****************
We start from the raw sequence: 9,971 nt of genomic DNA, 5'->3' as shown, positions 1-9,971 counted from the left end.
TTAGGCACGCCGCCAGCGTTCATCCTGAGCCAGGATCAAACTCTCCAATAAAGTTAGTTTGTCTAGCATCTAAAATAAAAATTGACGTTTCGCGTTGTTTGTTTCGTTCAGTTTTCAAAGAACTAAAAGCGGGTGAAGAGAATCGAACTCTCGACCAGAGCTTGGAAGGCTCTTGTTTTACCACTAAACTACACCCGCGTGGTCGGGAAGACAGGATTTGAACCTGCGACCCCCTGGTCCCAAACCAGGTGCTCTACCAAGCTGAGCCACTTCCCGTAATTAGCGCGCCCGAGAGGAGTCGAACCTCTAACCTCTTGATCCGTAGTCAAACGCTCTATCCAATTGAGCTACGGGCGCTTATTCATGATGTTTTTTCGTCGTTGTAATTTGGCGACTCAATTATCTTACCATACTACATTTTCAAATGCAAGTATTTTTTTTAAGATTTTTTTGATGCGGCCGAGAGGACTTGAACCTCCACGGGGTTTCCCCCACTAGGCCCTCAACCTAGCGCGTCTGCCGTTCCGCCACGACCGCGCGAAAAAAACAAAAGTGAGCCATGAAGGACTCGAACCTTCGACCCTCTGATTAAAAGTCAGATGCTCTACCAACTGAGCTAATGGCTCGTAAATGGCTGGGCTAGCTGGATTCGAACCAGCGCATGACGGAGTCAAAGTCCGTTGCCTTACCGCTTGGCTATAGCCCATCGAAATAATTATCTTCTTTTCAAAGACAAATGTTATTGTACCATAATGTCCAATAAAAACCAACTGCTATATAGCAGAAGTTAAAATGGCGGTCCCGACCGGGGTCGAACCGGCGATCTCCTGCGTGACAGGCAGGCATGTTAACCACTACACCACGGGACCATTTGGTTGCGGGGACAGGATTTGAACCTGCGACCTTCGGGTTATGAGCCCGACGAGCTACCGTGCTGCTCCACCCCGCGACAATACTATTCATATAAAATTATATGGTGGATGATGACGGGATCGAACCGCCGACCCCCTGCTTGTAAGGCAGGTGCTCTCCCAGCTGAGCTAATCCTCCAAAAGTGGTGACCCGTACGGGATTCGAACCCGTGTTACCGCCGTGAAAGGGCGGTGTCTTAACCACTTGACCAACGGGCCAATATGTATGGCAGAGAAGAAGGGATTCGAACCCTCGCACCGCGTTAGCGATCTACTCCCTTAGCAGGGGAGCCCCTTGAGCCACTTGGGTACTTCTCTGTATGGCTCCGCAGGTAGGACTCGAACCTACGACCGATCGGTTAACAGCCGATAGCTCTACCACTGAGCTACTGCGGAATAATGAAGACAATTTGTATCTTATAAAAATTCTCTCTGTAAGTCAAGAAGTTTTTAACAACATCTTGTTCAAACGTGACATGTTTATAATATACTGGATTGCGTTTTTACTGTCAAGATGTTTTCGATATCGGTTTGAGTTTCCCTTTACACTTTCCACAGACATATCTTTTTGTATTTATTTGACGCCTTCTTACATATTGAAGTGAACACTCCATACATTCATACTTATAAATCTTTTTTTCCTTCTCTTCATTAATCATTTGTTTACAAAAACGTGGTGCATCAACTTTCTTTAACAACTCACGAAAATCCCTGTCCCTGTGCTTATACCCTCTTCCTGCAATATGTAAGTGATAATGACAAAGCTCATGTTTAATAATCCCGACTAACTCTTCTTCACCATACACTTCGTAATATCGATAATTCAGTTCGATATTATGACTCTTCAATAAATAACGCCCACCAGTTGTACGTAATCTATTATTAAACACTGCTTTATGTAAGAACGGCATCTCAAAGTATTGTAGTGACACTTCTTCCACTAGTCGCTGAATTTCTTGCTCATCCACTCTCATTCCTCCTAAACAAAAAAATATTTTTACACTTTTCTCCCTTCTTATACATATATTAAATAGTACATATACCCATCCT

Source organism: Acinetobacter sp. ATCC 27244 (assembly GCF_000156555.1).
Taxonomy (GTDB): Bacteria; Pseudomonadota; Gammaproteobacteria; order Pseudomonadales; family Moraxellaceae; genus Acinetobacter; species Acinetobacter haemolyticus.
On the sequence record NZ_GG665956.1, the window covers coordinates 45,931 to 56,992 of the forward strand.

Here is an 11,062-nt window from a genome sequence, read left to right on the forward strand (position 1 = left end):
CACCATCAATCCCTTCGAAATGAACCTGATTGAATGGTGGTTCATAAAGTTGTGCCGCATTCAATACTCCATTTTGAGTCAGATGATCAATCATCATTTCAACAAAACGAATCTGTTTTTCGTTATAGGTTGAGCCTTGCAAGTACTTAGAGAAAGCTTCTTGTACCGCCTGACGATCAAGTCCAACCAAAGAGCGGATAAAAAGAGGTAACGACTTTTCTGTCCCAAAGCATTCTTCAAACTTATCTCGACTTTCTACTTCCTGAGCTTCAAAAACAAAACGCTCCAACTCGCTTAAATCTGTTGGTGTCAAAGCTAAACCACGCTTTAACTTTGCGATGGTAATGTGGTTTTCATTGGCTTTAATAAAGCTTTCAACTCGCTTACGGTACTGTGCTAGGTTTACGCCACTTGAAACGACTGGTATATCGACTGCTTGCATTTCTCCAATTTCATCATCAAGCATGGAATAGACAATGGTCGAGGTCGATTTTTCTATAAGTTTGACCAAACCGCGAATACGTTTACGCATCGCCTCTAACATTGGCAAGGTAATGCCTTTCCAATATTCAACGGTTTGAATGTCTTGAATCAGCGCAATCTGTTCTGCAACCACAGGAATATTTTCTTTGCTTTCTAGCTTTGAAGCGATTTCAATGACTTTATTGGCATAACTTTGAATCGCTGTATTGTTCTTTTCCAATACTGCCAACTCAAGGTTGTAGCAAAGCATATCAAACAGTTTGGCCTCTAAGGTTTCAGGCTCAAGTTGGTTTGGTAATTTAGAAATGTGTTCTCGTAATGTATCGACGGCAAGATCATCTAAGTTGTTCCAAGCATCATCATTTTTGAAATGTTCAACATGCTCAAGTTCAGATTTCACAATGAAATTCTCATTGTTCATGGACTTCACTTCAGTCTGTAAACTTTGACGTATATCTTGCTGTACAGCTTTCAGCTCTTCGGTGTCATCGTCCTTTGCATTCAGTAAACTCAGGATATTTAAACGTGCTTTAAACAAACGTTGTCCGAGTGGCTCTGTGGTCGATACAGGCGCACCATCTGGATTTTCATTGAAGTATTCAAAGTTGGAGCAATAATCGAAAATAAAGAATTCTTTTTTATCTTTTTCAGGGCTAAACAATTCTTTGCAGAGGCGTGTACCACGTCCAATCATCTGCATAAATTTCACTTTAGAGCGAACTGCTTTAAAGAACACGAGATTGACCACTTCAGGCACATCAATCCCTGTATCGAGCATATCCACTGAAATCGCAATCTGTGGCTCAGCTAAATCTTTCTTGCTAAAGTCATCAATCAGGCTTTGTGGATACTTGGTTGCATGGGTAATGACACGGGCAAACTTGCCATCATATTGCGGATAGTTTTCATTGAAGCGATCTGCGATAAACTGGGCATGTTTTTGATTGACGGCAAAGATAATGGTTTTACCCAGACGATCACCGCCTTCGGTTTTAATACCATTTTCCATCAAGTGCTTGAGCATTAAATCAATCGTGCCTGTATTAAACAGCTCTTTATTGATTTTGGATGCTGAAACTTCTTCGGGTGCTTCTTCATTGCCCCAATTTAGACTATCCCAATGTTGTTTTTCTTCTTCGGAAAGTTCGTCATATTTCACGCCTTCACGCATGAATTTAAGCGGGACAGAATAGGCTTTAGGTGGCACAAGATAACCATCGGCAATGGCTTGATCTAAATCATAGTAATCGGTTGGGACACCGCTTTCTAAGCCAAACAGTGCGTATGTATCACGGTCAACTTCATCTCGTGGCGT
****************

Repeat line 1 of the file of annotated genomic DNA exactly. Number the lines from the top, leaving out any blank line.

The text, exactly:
We start from the raw sequence: 9,971 nt of genomic DNA, 5'->3' as shown, positions 1-9,971 counted from the left end.